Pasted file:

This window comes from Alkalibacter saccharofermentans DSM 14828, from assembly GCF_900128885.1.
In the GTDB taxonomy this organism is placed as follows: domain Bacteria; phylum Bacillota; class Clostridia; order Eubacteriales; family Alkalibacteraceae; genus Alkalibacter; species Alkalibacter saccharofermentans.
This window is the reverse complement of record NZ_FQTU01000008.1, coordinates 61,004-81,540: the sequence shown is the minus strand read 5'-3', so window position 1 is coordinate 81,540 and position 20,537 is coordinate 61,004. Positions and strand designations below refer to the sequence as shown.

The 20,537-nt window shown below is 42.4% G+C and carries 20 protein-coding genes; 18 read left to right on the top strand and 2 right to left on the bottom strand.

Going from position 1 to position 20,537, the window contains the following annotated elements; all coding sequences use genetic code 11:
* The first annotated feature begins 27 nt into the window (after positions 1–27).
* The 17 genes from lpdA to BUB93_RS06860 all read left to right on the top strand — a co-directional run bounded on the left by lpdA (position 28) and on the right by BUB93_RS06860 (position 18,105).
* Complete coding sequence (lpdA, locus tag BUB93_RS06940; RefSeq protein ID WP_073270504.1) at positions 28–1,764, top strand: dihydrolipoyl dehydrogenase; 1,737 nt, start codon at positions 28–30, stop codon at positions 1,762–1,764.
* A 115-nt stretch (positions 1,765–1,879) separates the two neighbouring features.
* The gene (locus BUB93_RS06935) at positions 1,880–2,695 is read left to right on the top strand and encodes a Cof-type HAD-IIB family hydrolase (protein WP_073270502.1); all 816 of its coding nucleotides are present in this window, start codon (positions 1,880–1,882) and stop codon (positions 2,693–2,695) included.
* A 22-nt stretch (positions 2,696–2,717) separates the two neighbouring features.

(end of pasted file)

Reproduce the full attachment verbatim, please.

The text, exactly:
This window comes from Alkalibacter saccharofermentans DSM 14828, from assembly GCF_900128885.1.
In the GTDB taxonomy this organism is placed as follows: domain Bacteria; phylum Bacillota; class Clostridia; order Eubacteriales; family Alkalibacteraceae; genus Alkalibacter; species Alkalibacter saccharofermentans.
This window is the reverse complement of record NZ_FQTU01000008.1, coordinates 61,004-81,540: the sequence shown is the minus strand read 5'-3', so window position 1 is coordinate 81,540 and position 20,537 is coordinate 61,004. Positions and strand designations below refer to the sequence as shown.

The 20,537-nt window shown below is 42.4% G+C and carries 20 protein-coding genes; 18 read left to right on the top strand and 2 right to left on the bottom strand.

Going from position 1 to position 20,537, the window contains the following annotated elements; all coding sequences use genetic code 11:
* The first annotated feature begins 27 nt into the window (after positions 1–27).
* The 17 genes from lpdA to BUB93_RS06860 all read left to right on the top strand — a co-directional run bounded on the left by lpdA (position 28) and on the right by BUB93_RS06860 (position 18,105).
* Complete coding sequence (lpdA, locus tag BUB93_RS06940; RefSeq protein ID WP_073270504.1) at positions 28–1,764, top strand: dihydrolipoyl dehydrogenase; 1,737 nt, start codon at positions 28–30, stop codon at positions 1,762–1,764.
* A 115-nt stretch (positions 1,765–1,879) separates the two neighbouring features.
* The gene (locus BUB93_RS06935) at positions 1,880–2,695 is read left to right on the top strand and encodes a Cof-type HAD-IIB family hydrolase (protein WP_073270502.1); all 816 of its coding nucleotides are present in this window, start codon (positions 1,880–1,882) and stop codon (positions 2,693–2,695) included.
* A 22-nt stretch (positions 2,696–2,717) separates the two neighbouring features.